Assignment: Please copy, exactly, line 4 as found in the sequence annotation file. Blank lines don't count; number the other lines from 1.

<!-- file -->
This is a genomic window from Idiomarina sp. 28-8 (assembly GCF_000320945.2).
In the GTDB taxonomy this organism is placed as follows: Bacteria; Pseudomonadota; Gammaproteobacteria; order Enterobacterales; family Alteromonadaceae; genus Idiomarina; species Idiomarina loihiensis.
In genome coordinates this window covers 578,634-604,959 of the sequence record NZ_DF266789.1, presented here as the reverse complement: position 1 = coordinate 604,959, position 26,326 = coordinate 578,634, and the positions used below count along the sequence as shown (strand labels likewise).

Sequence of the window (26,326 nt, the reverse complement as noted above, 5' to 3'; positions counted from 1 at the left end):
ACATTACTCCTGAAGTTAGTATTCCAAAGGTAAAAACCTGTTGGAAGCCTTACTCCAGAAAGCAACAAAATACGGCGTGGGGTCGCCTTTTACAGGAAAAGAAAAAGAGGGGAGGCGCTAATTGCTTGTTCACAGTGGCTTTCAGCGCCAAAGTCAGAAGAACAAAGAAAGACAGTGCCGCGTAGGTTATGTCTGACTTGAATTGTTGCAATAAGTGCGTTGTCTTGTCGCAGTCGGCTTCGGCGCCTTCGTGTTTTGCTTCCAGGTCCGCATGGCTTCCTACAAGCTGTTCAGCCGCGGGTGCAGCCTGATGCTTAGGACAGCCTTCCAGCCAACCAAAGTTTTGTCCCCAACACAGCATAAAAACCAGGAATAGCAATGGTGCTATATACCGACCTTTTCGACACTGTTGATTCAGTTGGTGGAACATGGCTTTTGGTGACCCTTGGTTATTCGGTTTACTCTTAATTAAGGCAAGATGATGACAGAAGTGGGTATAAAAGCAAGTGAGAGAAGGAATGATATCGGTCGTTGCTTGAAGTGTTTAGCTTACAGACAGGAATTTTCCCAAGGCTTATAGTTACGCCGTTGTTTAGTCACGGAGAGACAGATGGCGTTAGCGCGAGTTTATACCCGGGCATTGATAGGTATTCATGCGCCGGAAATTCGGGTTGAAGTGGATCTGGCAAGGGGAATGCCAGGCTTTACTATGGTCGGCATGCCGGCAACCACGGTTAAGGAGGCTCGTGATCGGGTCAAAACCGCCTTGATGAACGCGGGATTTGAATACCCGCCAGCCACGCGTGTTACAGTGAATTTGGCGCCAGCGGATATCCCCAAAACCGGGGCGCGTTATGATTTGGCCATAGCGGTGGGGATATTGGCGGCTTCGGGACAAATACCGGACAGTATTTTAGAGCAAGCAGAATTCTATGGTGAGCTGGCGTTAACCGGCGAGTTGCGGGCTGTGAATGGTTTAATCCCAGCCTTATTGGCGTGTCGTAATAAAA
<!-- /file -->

Sequence of the window (26,326 nt, the reverse complement as noted above, 5' to 3'; positions counted from 1 at the left end):